California holds an Emerald Cup at the fairgrounds in Sonoma County, Calif., where guests with medical clearance are able to sample the drug. That contest is held at the fairgrounds but isn’t a part of the county fair.
Source: Associated Press (Wire)
Published: January 28, 2014
Copyright: 2014 The Associated Press
On Tuesday, MPP unveiled a series of billboards surrounding MetLife Stadium, site of the upcoming Super Bowl, that have been getting a lot of attention. These ads highlight the fact that marijuana is objectively safer than both alcohol and football, and call on the NFL to stop punishing players for using the safer option.
This is especially noteworthy this year, as the two teams playing in the Super Bowl are the Seattle Seahawks and the Denver Broncos, both of whose home states made marijuana legal for adults in 2012.
Here’s a picture of one of the ads from the ground, and you can view the rest on our website.
On Wednesday, MPP’s Mason Tvert presented a Change.org petition calling on NFL commissioner Roger Goodell to get rid of the policy of punishing players for using marijuana. The petition currently has more than 12,000 signatures.
Earlier today, MPP released a new poll finding that a clear majority of Rhode Islanders support “changing Rhode Island law to regulate and tax marijuana similarly to alcohol.” Fifty-three percent of Rhode Island voters favor marijuana policies similar to those in Colorado, where adults 21 and over can purchase marijuana from regulated stores; only 41% oppose this policy change. If you are a Rhode Island resident, please take a brief moment to call both your state representative and your state senator and ask them to support ending marijuana prohibition in 2014.
Over the past couple of years, it’s become apparent that marijuana prohibition is coming to an end. It is no longer a question of if Rhode Island will legalize marijuana for adults and regulate it like alcohol, but when. Passing legislation this session will allow the state to begin creating hundreds of much-needed jobs and realizing tens of millions in annual tax revenue. With the state facing a $150 million budget hole and Rhode Island having the highest unemployment rate in the nation, let your lawmakers know now is the time to end marijuana prohibition in the Ocean State.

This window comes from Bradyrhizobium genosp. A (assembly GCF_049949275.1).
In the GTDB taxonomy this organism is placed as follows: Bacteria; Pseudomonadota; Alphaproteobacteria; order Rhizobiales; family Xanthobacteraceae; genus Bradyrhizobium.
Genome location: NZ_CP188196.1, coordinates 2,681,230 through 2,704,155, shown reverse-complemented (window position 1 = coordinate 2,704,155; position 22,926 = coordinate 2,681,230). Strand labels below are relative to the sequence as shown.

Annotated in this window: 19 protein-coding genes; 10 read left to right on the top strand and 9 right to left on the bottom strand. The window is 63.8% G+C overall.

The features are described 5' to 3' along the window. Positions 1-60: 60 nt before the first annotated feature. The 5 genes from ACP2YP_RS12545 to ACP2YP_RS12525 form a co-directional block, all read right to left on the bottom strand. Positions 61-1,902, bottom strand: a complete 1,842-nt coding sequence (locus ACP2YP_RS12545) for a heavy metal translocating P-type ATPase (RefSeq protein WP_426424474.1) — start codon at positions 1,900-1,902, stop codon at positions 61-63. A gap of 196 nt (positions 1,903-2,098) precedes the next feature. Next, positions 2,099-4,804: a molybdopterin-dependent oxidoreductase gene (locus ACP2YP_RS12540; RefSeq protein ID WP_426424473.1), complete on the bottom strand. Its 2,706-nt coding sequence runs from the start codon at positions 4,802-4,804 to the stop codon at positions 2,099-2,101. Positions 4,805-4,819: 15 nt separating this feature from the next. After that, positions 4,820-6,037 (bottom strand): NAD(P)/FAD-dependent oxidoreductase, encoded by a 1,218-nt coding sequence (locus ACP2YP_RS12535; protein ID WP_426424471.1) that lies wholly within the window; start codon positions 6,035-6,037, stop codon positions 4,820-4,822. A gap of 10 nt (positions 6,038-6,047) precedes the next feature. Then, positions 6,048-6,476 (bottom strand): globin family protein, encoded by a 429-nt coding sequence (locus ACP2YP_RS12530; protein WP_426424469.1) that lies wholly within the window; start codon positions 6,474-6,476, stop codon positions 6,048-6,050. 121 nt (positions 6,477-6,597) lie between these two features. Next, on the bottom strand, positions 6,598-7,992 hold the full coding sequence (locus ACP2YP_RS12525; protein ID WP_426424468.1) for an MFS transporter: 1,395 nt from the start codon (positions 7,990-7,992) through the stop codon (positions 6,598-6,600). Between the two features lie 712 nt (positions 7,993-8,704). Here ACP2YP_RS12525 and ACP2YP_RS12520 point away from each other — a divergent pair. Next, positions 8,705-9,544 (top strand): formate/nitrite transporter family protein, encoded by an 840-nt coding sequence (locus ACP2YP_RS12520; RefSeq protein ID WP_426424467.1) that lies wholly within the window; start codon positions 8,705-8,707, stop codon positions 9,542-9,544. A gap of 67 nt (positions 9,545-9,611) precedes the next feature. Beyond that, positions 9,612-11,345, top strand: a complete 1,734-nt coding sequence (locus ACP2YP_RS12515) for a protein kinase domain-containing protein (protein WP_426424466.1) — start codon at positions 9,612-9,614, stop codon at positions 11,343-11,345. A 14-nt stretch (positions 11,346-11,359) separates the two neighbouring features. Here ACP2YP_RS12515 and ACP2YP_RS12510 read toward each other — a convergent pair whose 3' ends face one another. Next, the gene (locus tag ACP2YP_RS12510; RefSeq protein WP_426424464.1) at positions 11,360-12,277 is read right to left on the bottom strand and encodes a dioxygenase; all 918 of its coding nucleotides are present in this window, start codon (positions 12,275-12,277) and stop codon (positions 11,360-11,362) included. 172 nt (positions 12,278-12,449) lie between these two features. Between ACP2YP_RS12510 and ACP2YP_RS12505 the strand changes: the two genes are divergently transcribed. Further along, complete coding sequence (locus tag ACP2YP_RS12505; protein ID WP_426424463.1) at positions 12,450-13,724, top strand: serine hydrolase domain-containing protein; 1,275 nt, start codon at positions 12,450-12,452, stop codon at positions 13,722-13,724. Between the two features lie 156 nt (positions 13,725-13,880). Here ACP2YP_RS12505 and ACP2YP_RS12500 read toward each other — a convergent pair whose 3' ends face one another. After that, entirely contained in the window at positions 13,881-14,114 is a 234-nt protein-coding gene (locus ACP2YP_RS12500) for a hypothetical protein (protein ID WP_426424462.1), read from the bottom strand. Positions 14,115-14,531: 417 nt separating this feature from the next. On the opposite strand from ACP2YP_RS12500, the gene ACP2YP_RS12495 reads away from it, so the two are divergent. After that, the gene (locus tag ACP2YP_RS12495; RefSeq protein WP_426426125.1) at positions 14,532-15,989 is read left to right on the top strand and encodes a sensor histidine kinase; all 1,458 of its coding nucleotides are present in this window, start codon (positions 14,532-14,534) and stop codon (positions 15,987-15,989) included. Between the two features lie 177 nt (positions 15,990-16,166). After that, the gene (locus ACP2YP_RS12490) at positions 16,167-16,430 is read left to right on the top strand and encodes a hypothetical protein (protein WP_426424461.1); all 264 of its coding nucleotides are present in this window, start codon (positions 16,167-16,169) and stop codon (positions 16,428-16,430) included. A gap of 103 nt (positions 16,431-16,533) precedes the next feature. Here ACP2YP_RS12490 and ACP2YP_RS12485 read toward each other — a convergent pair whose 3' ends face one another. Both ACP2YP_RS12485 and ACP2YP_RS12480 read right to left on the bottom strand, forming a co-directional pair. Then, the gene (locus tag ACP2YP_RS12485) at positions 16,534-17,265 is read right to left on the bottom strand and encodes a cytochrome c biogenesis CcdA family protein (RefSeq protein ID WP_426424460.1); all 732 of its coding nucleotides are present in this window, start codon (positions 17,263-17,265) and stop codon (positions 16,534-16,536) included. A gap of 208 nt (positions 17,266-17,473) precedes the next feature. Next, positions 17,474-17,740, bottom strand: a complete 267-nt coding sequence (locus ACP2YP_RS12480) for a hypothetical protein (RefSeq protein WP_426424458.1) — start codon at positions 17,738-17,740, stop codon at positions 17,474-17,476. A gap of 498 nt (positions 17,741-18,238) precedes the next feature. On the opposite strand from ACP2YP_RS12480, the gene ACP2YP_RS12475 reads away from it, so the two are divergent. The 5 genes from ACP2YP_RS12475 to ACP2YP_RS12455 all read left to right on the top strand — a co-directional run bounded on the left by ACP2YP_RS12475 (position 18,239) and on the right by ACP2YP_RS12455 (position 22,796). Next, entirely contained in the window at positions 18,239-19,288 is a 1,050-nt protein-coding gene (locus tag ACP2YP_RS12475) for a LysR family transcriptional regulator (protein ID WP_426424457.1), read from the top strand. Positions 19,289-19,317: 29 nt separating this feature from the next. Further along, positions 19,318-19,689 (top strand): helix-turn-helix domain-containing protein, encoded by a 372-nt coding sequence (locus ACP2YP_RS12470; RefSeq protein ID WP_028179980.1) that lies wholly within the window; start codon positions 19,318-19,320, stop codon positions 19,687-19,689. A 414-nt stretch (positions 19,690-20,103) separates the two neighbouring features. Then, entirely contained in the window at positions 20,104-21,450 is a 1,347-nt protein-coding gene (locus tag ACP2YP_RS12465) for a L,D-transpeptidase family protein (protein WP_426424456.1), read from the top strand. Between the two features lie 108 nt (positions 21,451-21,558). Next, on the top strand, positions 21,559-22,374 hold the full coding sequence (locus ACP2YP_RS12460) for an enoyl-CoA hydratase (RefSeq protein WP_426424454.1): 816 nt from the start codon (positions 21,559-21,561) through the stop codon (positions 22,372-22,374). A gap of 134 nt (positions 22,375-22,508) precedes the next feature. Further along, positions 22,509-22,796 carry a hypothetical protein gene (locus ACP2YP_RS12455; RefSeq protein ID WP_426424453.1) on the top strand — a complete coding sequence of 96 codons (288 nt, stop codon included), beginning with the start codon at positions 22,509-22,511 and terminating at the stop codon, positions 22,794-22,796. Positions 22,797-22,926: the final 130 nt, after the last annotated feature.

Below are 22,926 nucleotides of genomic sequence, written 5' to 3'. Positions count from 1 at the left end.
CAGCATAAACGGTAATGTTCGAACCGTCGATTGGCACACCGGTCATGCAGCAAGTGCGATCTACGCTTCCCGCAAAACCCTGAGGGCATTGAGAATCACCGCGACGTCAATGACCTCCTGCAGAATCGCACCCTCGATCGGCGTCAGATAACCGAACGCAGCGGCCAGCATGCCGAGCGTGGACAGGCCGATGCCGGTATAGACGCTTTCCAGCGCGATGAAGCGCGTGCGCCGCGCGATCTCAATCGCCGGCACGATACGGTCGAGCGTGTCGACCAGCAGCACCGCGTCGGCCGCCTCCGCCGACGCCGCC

FOR IMMEDIATE RELEASE
Bud Bowl. Weed Bowl. Fill a Bowl. Stoner Bowl. Super Stupor Bowl. Whatever you call it, the teams from Denver and Seattle are in it to win it! And so are cannabis consumers! The annual Super Bowl is always a great time for a few friendly wagers, and cannabis consumers are no exception. Happy to uphold this proud tradition, Colorado NORML and Washington NORML have made a little side bet on this historic game:
If the Denver Broncos win, WA NORML has agreed to dress in Bronco colors of blue and orange and sing Karaoke-style Colorado’s (second) official state song "Rocky Mountain High" by John Denver. If the Seattle Seahawks win, CO NORML will do the same, but in Seahawk blue and green and singing "Purple Haze" by Jimi Hendrix, a native son of Seattle.
A video of the performance must be posted on the respective state chapter’s web site, Facebook page and on YouTube for a minimum of one week, with an acknowledgment that the winning team’s state is simply awesome.
The unfortunate irony is that, despite the legalization of recreational marijuana in Washington and Colorado, the NFL continues to ban its use among players, although it is not a performance enhancing drug. Both teams have each lost key players this season to marijuana-related suspensions. The Denver Broncos Von Miller, 2011 NFL defensive rookie of the year, Seattle Seahawks cornerback Walter Thurmond, and Seahawks cornerback Brandon Browner have all received suspensions for failing drug tests.